Navigating the Green Book (OHSA): A How-To Guide
We’ve all seen theGreen Book (Ontario Occupational Health and Safety Act) dangling from the health and safety board at work, but have you ever opened it? Most have; a few may not have. Yet, it is one of the single most important workplace health and safety tools available. The Green Book is chock-full of valuable information that’s accessible directly at your fingertips. Go ahead and pick it up. If you aren’t sure how to navigate the Green Book, read onward; this article is full of tips and tricks that will help you understand and use the valuable information contained in the Green Book.
What is the Green Book?
The Green Book is a private publication available to the public that contains the Occupational Health and Safety Act and Regulations. It is updated every year based on legislative changes made throughout the year. The Green Book also contains many of the most popular and oft-sought after Regulations. What makes OSG’s Green Book special is that it is organized by colour-coded tabs, and it features a comprehensive regulation-specific indexing system. As well, the font-size is larger than what is used in other publications, to make information easier to identify and read.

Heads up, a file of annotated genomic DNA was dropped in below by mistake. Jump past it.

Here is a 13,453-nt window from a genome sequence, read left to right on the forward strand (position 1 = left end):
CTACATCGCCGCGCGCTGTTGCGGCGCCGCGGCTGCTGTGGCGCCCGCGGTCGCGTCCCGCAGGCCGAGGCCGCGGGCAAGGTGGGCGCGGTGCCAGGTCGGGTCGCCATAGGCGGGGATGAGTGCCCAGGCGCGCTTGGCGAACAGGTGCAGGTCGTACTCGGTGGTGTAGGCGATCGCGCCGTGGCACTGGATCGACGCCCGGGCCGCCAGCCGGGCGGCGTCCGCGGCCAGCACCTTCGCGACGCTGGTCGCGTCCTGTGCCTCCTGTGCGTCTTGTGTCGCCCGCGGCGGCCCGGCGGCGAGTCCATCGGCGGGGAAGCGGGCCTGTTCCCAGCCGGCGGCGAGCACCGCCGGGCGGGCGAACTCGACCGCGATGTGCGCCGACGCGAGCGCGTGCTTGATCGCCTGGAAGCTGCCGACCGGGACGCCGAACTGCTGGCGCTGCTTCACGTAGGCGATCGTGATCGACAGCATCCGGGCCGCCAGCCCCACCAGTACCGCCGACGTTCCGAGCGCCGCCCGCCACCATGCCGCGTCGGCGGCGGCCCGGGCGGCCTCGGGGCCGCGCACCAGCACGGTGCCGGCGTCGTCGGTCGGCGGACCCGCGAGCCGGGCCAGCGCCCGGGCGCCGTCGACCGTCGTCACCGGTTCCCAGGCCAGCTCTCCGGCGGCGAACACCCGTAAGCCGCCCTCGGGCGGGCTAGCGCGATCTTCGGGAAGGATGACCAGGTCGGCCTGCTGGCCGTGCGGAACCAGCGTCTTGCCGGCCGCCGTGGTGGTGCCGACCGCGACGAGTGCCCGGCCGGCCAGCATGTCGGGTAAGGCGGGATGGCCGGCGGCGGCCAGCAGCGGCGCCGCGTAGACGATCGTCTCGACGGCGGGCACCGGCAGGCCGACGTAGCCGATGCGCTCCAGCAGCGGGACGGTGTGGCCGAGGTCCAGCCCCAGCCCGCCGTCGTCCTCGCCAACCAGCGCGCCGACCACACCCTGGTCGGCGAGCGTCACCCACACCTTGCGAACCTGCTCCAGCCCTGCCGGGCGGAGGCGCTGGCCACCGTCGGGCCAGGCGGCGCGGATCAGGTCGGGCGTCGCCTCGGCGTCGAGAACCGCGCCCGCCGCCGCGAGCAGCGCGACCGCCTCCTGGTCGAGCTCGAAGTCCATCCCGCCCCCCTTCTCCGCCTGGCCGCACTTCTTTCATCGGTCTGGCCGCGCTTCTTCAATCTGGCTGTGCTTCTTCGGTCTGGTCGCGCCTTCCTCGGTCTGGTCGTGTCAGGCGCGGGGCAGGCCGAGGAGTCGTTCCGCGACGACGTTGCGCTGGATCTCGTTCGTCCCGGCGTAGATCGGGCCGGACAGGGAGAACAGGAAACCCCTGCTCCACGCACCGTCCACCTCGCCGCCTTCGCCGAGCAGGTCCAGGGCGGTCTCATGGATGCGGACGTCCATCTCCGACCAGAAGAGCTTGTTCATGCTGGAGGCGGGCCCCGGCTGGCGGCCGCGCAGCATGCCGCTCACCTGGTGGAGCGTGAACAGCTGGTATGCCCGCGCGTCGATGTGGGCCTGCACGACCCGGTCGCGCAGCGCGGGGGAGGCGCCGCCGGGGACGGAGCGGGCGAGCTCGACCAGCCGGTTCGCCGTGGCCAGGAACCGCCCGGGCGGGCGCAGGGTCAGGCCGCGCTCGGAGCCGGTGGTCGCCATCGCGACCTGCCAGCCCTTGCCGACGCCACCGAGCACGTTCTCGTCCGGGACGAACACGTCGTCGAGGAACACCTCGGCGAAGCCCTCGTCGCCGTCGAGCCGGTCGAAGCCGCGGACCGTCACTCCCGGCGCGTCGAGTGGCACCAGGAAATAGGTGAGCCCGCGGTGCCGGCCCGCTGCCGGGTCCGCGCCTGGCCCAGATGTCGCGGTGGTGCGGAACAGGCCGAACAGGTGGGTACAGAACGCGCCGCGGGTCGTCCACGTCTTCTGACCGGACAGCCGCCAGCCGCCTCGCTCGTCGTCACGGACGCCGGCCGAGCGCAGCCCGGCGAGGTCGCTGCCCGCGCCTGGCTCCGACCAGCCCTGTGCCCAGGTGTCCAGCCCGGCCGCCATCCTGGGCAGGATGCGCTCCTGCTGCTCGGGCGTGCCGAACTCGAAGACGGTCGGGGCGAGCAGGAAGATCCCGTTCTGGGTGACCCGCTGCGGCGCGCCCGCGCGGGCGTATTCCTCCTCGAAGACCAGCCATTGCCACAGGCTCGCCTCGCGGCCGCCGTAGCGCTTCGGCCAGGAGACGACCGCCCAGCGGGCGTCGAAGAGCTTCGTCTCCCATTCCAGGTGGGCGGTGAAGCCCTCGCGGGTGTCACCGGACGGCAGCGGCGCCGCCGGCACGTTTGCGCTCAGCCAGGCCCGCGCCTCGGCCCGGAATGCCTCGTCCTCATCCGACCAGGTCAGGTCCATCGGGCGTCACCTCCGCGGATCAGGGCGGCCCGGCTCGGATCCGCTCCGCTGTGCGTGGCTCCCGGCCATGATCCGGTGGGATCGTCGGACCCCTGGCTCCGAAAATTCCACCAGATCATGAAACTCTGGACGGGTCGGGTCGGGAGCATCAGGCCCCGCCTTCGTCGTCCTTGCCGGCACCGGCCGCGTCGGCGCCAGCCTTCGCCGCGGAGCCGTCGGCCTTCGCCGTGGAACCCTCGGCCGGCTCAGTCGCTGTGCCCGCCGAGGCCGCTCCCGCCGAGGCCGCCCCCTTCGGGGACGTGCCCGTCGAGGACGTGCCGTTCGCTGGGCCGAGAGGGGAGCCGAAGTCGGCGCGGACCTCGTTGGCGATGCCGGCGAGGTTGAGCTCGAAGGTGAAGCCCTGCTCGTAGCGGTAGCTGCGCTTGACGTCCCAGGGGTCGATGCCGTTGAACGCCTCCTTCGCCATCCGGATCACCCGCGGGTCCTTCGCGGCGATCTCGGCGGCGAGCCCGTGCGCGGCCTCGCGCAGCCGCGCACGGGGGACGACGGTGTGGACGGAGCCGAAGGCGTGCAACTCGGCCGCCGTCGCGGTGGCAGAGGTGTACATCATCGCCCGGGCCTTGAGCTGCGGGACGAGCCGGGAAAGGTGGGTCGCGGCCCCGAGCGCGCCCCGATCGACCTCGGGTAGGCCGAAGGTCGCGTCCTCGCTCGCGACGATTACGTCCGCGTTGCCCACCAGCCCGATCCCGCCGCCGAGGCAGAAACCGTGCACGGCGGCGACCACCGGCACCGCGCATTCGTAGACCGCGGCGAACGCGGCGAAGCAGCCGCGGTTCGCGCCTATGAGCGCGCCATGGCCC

About the Green Book
The Green Book is strict liability legislation. That means that the Green Book uses terms such as “every precaution reasonable in the circumstances.” This strict liability affords employers the option of a due diligence defense. That’s why being familiar with the Act and Regulations is essential.
The Green Book features key definitions. Remember, these are legal definitions. Your idea of what constitutes a supervisor may differ from what is listed in the Green Book. When it comes to liability, due diligence, and other legal matters, it is the definition under the Act that will matter, not your own understanding. Key definitions of employer, supervisor, worker, workplace, construction, constructor, project, and industrial establishment can be found in Section 1 (S.1) of the Act. Among the important definitions to note is that of a “Competent Person,” defined below:
S.1: A “Competent Person” is:
- A person who is qualified because of knowledge, training, and experience to organize the work and its performance
- A person who is familiar with this Act and the regulations that apply to the work
- A person who has knowledge of any potential or actual danger to health or safety in the workplace